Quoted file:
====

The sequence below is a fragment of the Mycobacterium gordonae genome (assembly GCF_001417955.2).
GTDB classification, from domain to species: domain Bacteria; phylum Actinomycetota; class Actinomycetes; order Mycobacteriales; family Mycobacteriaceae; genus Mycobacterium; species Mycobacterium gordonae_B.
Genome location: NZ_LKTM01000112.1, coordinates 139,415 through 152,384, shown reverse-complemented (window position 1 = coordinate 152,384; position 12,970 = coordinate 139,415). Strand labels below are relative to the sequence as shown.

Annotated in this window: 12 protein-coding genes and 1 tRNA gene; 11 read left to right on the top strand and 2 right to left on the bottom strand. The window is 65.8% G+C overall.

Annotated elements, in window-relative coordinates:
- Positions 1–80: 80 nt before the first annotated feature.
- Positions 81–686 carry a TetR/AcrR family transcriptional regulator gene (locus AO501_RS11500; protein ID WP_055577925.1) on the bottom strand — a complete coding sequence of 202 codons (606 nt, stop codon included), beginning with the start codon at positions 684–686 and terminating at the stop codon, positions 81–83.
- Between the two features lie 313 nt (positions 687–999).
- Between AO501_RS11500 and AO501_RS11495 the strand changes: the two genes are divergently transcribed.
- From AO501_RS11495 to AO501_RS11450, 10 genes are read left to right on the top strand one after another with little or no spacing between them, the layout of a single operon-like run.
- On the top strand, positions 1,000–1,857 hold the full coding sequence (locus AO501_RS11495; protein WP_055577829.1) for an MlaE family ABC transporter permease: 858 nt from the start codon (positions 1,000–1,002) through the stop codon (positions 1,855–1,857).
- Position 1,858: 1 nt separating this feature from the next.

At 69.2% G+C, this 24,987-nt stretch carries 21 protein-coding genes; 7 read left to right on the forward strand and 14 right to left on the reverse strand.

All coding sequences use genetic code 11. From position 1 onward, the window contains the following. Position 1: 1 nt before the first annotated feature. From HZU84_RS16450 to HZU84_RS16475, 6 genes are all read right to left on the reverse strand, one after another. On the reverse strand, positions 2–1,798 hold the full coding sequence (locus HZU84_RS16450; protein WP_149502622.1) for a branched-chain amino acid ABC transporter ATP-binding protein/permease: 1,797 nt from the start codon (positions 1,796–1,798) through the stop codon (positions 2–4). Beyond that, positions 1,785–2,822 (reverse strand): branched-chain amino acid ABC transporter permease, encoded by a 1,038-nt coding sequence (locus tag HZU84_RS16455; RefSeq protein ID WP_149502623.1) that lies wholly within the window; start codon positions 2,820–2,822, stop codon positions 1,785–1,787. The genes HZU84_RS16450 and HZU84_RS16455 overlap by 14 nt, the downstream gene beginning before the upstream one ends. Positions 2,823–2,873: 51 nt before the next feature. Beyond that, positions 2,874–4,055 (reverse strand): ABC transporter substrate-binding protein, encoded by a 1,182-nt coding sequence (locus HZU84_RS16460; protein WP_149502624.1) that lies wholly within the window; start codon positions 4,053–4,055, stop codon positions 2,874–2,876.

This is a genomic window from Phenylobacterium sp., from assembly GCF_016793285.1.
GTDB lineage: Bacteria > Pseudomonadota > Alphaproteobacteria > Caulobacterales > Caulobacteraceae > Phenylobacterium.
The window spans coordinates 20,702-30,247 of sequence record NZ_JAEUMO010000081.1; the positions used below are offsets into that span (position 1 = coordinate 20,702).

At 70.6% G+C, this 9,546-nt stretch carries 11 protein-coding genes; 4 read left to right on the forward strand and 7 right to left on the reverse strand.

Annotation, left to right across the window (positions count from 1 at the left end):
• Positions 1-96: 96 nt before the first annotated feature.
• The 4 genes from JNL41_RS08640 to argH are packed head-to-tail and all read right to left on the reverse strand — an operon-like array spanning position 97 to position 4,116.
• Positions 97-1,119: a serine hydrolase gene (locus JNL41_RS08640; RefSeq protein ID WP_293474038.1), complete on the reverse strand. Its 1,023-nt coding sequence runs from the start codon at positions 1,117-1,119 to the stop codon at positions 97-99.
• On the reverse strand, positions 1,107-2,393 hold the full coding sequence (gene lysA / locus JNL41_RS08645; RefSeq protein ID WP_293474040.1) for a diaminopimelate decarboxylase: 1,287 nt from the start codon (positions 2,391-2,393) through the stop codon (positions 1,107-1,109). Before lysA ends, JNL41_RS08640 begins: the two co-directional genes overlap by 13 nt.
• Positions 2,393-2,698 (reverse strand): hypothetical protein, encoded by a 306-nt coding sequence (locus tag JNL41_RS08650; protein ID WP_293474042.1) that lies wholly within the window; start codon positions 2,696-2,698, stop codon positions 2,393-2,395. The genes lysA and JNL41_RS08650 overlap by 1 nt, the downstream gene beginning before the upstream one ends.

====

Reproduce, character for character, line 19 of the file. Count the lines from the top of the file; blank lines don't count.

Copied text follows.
Annotation, left to right across the window (positions count from 1 at the left end):